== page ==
Saturday, 21 May 2011

'Death Derivatives': Now THAT'S Capitalism@Work

Technically speaking, a financial derivative, e.g. a contract-for-
difference, can be settled on any independently-determined numerical variable agreed upon by
the parties. Usually something like the price of oil of course; but it could be the number of pages in Saturday's copy of the FT, or the number of burgers sold at a particular branch of Macdonalds in a given week. A swap, as they say, is an exchange of cashflow between consenting adults.

Here's a great new idea: death derivatives. Nope, not Warren Buffett's 'financial weapons of mass destruction', but contracts settled on actuarial data relating to life expectancy - have a read of this. There are loads of companies that have major financial exposure to that particular variable, so in principle this might work really well.

From the very first systematic record-keeping on mortality rates in England in the 1660's, actuarial data were meant to be useful. I can't imagine why anyone considers there would be some kind of moral scruple about this. It's just a cracking idea.

Might even be a better hedge for Bad News than gold ...



Lord Blagger said...

Who wants the other side?

Barnacle Bill said...

It's a very interesting proposition, one that will probably be looked at very closely by some of the bigger pension funds who are trying to sort out the mess of future funding for our pensions.
However, with such large amounts involved I think it would be a magnet for corruption.
Say for example someone had inside information that a group of people on a certain drug were more likely to die earlier than those not on it?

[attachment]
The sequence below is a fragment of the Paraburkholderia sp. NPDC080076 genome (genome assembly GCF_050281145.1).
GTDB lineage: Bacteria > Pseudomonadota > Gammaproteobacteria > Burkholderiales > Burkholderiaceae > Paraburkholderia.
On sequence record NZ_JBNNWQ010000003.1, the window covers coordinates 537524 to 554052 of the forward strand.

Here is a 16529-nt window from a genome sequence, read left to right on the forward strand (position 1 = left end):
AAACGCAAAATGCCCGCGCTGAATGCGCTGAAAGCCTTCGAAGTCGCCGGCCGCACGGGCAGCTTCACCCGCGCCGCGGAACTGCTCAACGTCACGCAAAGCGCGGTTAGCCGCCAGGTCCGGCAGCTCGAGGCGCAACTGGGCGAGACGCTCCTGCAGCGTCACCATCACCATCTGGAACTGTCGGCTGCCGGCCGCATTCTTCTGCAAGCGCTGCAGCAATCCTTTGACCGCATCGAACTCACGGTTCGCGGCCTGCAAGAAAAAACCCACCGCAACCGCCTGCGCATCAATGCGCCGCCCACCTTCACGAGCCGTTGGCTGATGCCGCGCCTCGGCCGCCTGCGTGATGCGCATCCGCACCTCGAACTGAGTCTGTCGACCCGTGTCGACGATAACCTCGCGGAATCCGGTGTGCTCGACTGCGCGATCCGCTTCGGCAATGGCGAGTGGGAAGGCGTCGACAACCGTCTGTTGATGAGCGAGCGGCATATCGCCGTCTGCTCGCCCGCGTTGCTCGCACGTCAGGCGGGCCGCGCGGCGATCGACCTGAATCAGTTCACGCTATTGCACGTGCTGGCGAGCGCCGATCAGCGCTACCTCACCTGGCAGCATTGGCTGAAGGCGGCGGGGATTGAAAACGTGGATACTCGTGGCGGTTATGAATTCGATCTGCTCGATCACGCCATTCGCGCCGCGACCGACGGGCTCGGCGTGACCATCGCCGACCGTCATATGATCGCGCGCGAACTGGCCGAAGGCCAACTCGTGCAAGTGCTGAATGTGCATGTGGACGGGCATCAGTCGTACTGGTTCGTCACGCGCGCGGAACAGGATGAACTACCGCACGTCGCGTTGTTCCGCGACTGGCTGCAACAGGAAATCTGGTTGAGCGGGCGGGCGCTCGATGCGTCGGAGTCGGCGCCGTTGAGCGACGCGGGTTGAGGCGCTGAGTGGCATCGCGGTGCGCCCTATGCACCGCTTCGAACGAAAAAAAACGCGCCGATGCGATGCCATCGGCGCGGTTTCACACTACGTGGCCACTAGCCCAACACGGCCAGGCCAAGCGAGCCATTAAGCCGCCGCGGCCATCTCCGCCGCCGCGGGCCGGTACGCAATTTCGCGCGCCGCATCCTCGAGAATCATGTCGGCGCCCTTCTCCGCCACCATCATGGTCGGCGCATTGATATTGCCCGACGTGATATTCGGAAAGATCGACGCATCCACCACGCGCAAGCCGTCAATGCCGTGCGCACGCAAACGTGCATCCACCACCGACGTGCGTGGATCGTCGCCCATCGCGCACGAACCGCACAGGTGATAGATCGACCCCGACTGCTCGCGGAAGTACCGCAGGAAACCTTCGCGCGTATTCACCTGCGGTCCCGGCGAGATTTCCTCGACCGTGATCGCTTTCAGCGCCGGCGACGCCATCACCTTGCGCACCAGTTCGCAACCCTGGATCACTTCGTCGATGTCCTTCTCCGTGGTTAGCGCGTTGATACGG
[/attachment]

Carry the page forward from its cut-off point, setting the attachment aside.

But morally I've no problem with it.

Anonymous said...

"I can't imagine why anyone considers there would be some kind of moral scruple about this."

Stand by for Goldman or Citi death squads.

andrew said...

This is a well established area in the wholesale side.

Pension funds have been looking at this since about 2009 or earlier.

These people have a Life & Longevity Markets Association

These bets are typically made on the basis of swapping your assets (fixed-term gilts or equities) for an income stream that matches the lifetime of your membership.

On the retail side it is called life insurance.

Both these things have big markets, but the underlying facts of population future expected lifetimes do not change very quickly and they change in a fairly open and predictable manner.

Big changes in prices are driven by interest rates.

If the market was open to me I would go long on barclays bank pensioners and short on bus drivers.

Now, taking a bet either way on the life expectancy of a specific person who is not you has a number of moral issues...

Anonymous said...